That’s why the message of the gospel is such GOOD NEWS! Though we are born into sin and continue sinning throughout our lives, God has made a way.

Isaiah, “We all like sheep have gone astray, each of us to his own way, and the Lord has laid on Him the iniquities of us all.”

We do know that unfortunately, some will reject the message of Jesus, but he will not force them into his kingdom – he gives them the choice, just as he gave us a choice. When we at last realize that we need a Savior, he will be there.

  • He became our substitute for us in death.
  • And now that God is for us, who shall be against us?
  • And He who spared not his own Son, how shall he not grant us all these other things as well?

Being Thankful: The 10 Lepers

There is another story in Luke 17:11-19

“Luke 17:11 Now on his way to Jerusalem, Jesus traveled along the border between Samaria and Galilee. 12 As he was going into a village, ten men who had leprosy met him. They stood at a distance 13 and called out in a loud voice, “Jesus, Master, have pity on us!” 14 When he saw them, he said, “Go, show yourselves to the priests.” And as they went, they were cleansed. 15 One of them, when he saw he was healed, came back, praising God in a loud voice. 16 He threw himself at Jesus’ feet and thanked him–and he was a Samaritan. 17 Jesus asked, “Were not all ten cleansed? Where are the other nine? 18 Was no one found to return and give praise to God except this foreigner?” 19 Then he said to him, “Rise and go; your faith has made you well.””

This is another story of a Samaritan.

There were ten men healed, but only one returned to give thanks. Strange that this man was noted as a Samaritan. They were all lepers. Were the others Jews? But since they were all lepers, suddenly there was no division – they were all in the same boat.

Perhaps, on the way, they all realized that they were cured! And then… “oh, yeah, that guy is a Samaritan. Go on then~”

But the Samaritan knew who to thank.

The other 9 were on the way to the priests.

Interestingly, when you read of the cure for leprosy in Leviticus 14, you note that: “two birds must used – one to be killed – over running water – the other to be dipped in its blood and released to fly away.”

The first bird typified Jesus’ crucifixion and death for our sins, his blood covers our sin.

The second bird typified Jesus’ resurrection – taking away our sin, and setting us free. If we are crucified with Christ, then we are raised with him as well.

We know that while in our bodies, we still have struggles in the flesh – but God gives us strength to endure and overcome. But WHEN we fail (as even Peter and Paul and ALL people in the Bible and throughout history have failed), he forgives us and gives us another chance.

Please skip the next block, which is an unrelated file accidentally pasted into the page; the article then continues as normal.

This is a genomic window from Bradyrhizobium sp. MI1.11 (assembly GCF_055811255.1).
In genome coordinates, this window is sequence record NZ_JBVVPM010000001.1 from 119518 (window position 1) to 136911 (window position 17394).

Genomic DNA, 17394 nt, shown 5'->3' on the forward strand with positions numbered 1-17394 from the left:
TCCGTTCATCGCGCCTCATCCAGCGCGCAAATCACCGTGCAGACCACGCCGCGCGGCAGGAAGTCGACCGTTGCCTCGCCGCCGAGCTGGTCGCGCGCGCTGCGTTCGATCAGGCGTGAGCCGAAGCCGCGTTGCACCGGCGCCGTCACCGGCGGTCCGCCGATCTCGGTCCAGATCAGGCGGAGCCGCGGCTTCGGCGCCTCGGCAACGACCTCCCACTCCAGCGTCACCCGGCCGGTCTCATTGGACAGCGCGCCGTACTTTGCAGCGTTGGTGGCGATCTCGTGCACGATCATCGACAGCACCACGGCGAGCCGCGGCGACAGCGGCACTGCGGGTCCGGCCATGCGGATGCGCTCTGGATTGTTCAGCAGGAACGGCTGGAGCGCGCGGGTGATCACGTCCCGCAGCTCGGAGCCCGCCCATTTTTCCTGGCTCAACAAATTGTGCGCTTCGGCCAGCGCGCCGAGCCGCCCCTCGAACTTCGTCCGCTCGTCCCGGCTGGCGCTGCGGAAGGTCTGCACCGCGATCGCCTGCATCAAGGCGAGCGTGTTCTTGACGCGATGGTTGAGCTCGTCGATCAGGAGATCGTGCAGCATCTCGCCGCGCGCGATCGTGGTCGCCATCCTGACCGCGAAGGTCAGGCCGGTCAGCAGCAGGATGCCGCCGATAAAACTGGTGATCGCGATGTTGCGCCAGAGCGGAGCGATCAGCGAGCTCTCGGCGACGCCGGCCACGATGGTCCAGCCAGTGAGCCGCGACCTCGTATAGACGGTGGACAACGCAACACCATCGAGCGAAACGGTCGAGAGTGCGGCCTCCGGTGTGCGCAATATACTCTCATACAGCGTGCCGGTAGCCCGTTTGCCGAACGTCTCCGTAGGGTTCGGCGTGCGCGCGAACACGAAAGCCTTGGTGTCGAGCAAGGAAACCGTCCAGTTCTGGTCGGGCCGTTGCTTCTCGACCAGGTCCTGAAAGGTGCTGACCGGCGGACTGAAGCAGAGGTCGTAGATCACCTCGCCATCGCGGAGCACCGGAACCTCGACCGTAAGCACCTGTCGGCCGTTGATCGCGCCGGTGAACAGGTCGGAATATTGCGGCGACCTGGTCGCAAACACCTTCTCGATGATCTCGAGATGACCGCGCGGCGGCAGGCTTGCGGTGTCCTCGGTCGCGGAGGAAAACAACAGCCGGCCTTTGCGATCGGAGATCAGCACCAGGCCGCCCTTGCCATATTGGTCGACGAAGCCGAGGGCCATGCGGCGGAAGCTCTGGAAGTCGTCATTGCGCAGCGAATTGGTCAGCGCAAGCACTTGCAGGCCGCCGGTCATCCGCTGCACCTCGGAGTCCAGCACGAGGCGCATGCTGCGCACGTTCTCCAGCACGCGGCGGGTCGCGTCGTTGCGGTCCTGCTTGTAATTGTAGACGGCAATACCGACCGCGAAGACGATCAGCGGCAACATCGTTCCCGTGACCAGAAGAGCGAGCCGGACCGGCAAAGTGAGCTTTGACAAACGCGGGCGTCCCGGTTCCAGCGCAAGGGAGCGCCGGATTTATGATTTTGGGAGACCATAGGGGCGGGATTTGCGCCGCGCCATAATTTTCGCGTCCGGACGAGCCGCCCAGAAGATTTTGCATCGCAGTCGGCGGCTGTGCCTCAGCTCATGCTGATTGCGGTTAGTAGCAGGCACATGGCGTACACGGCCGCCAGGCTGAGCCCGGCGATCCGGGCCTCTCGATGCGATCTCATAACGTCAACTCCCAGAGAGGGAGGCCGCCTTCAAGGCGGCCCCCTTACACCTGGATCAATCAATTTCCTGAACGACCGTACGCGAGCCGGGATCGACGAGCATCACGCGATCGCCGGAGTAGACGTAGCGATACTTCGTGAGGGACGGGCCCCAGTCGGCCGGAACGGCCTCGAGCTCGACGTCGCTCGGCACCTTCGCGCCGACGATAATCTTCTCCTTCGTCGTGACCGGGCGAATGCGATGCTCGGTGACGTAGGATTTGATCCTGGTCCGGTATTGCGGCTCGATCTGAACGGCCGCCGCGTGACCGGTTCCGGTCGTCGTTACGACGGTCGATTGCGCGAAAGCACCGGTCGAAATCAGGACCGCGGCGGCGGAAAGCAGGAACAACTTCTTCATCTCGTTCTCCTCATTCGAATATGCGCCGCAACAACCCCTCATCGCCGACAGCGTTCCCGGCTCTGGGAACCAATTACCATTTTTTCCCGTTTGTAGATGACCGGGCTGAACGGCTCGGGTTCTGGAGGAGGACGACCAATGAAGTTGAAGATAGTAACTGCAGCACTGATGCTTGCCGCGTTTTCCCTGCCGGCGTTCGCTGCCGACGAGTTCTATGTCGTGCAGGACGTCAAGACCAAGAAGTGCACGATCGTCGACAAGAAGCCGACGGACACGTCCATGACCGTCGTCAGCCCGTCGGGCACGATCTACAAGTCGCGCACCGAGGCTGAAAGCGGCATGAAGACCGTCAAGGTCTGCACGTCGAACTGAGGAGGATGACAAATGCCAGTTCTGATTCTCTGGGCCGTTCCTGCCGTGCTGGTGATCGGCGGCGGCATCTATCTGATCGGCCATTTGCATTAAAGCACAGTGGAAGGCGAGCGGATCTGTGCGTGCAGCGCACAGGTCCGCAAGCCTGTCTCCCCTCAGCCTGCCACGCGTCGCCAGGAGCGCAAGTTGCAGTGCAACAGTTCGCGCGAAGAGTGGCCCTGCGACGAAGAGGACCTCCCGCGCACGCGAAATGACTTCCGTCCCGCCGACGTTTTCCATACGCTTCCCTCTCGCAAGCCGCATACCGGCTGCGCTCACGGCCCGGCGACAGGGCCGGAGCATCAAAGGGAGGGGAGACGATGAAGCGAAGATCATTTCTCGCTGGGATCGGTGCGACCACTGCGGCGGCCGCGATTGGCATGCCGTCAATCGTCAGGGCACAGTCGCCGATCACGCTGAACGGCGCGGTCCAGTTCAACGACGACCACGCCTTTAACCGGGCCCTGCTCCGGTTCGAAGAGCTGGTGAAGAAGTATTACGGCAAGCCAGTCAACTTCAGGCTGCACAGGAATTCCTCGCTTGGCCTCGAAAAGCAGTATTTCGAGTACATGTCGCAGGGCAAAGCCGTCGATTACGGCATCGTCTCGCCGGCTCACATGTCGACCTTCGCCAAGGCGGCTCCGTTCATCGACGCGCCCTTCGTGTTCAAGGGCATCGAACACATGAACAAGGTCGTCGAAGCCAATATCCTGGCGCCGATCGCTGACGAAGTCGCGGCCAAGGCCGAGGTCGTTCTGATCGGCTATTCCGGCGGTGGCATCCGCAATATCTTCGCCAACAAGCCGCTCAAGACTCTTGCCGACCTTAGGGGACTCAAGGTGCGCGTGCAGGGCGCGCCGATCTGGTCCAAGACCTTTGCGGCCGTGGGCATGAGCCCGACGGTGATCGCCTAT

We see here again God’s mercy toward an outcast. Leprosy was a type of sin, defilement – and Christ’s blood cleanses us from all sin.

John, “I write these things to you that you may not sin. And if anyone sins, we have an advocate in Christ. He is the propitiation for our sins.”

A.W.Tozer: “The Christian life is like a big industrial complex.” There is typically one large room that is an infirmary (hospital). If someone hurts him/herself on the machinery, they can go to the infirmary to be healed.

This happens in our lives as well. We all go about our normal lives, but if/when we sin, we can go to the infirmary (Christ) to be forgiven and healed.

In that passage, just merely by his Word, the men were cleansed. And one was saved.

A third passage of a Samaritan woman is also relevant.

Jesus was with his disciples at a well, around midday in Samaria. His disciples left to buy food, and he asked her for a drink. She was surprised. He said, “If you’d known who asked you, you’d have asked me for living water.” She missed the point. Jesus said, “Go and bring your husband.” “I don’t have one.” “Right, you’ve had five, and the one you’re with now is not your husband.” She changed the subject and said, “You’re a Jew, I’m a Samaritan. You say we must worship there, we say here.” Jesus, “True worshipers worship God in spirit and truth.” “When Messiah comes, he’ll tell us all things.” “I, whom you are speaking to, am he.” “Wow!” She knew he was merciful, graceful. She ran into the town and said, “Is this not the Messiah!~ He told me everything I’ve ever done!” And the people came out to see and many believed as well.

We have these stories of these three Samaritans – rejected by the Jews, the religious elite, yet Jesus came to them.

Acts 1:8

“You will receive power when the HS comes on you and you will be my witnesses in Jerusalem and in all Judea, and Samaria, and to the ends of the earth.”

In Paul’s letter to the Colossians, he also wrote of thankfulness – the book itself emphasizes Christ’s deity and manhood.

“…abounding in the faith with thanksgiving.”

Colossians 3:15

“And let the peace of Christ rule in your hearts… and be thankful.”

Colossians 4:2

“Be vigilant in prayer… and be thankful.”

Colossians 4:17

“In whatever you do, whether word or deed, do all in thankfulness.”

Let’s pray.